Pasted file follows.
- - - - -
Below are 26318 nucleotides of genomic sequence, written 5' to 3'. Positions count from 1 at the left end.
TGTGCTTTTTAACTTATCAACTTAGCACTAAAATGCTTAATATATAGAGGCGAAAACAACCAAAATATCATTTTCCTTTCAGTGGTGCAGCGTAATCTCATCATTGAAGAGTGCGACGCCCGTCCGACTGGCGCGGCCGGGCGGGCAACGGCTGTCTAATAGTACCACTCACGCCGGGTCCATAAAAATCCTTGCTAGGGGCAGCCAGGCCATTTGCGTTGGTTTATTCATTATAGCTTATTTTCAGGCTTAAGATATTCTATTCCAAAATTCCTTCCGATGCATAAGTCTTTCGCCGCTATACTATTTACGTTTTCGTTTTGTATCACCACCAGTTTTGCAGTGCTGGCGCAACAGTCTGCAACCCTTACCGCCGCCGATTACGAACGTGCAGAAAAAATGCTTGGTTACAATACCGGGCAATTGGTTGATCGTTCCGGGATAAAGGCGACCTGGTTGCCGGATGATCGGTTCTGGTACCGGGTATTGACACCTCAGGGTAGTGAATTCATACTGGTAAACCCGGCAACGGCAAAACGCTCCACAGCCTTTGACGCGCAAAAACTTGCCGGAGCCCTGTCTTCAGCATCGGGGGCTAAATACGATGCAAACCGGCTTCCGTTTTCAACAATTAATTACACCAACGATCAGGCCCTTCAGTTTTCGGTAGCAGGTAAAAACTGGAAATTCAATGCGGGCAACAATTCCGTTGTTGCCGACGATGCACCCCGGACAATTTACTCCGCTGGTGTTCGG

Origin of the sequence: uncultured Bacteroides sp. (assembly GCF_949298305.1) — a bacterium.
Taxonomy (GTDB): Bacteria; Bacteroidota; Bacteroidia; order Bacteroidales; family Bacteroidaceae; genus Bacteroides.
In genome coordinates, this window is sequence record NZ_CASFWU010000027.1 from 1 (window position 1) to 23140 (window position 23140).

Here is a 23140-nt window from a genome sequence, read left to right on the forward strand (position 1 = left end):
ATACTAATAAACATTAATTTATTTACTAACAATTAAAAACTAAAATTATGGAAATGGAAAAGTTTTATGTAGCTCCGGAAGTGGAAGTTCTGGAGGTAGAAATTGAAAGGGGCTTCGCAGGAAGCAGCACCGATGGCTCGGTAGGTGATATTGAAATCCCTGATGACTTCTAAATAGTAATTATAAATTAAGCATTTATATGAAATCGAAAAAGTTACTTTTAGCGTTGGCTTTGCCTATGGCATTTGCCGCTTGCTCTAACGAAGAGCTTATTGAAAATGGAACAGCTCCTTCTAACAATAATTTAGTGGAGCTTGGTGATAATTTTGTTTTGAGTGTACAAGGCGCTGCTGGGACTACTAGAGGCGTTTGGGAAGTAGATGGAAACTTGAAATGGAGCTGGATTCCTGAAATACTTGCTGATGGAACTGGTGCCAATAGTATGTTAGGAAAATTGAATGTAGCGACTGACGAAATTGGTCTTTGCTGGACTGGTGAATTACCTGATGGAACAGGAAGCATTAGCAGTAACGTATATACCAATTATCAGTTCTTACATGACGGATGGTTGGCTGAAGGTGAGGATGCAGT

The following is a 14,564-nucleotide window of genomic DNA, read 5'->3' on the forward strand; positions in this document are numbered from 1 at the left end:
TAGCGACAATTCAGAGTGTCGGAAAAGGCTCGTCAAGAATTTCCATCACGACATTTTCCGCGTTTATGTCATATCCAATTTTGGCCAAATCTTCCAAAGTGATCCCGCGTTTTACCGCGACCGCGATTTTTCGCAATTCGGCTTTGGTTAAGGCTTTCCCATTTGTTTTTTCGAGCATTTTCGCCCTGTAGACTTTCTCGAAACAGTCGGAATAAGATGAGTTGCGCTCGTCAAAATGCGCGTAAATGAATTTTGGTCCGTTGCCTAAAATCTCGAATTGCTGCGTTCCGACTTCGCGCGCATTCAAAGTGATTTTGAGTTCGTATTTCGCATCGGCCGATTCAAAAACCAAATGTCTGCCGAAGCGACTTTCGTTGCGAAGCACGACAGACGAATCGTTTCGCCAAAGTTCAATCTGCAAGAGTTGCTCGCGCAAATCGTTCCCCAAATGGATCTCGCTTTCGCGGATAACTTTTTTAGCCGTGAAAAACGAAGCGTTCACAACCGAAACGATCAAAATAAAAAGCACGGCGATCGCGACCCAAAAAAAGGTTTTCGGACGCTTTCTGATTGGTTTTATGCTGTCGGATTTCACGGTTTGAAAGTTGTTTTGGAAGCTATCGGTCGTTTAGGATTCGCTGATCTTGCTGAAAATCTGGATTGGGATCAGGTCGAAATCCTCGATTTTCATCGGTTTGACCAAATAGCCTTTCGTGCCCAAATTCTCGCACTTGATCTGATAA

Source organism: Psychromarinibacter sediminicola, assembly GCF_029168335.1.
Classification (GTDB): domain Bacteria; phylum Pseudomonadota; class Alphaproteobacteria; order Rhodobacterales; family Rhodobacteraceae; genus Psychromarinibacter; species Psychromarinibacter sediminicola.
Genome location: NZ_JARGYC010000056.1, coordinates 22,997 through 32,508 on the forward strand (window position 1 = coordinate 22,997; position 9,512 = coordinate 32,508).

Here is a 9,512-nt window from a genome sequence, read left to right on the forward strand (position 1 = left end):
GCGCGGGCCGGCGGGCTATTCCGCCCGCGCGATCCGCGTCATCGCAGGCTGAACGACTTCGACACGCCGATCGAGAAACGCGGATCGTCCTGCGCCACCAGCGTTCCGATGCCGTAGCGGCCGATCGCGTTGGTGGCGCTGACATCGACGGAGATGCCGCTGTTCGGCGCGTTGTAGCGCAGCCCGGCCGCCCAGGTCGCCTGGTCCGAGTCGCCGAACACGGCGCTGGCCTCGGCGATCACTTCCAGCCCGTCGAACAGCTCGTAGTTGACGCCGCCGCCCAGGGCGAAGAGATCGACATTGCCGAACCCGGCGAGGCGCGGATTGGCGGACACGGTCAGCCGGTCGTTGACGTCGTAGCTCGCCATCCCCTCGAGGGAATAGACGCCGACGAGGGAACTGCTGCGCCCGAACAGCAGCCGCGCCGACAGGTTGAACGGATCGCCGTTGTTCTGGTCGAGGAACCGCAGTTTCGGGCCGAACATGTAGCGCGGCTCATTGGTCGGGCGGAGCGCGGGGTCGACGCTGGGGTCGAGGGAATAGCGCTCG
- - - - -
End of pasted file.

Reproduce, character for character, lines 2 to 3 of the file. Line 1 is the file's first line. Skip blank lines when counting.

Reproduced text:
TGTGCTTTTTAACTTATCAACTTAGCACTAAAATGCTTAATATATAGAGGCGAAAACAACCAAAATATCATTTTCCTTTCAGTGGTGCAGCGTAATCTCATCATTGAAGAGTGCGACGCCCGTCCGACTGGCGCGGCCGGGCGGGCAACGGCTGTCTAATAGTACCACTCACGCCGGGTCCATAAAAATCCTTGCTAGGGGCAGCCAGGCCATTTGCGTTGGTTTATTCATTATAGCTTATTTTCAGGCTTAAGATATTCTATTCCAAAATTCCTTCCGATGCATAAGTCTTTCGCCGCTATACTATTTACGTTTTCGTTTTGTATCACCACCAGTTTTGCAGTGCTGGCGCAACAGTCTGCAACCCTTACCGCCGCCGATTACGAACGTGCAGAAAAAATGCTTGGTTACAATACCGGGCAATTGGTTGATCGTTCCGGGATAAAGGCGACCTGGTTGCCGGATGATCGGTTCTGGTACCGGGTATTGACACCTCAGGGTAGTGAATTCATACTGGTAAACCCGGCAACGGCAAAACGCTCCACAGCCTTTGACGCGCAAAAACTTGCCGGAGCCCTGTCTTCAGCATCGGGGGCTAAATACGATGCAAACCGGCTTCCGTTTTCAACAATTAATTACACCAACGATCAGGCCCTTCAGTTTTCGGTAGCAGGTAAAAACTGGAAATTCAATGCGGGCAACAATTCCGTTGTTGCCGACGATGCACCCCGGACAATTTACTCCGCTGGTGTTCGG

Origin of the sequence: uncultured Bacteroides sp. (assembly GCF_949298305.1) — a bacterium.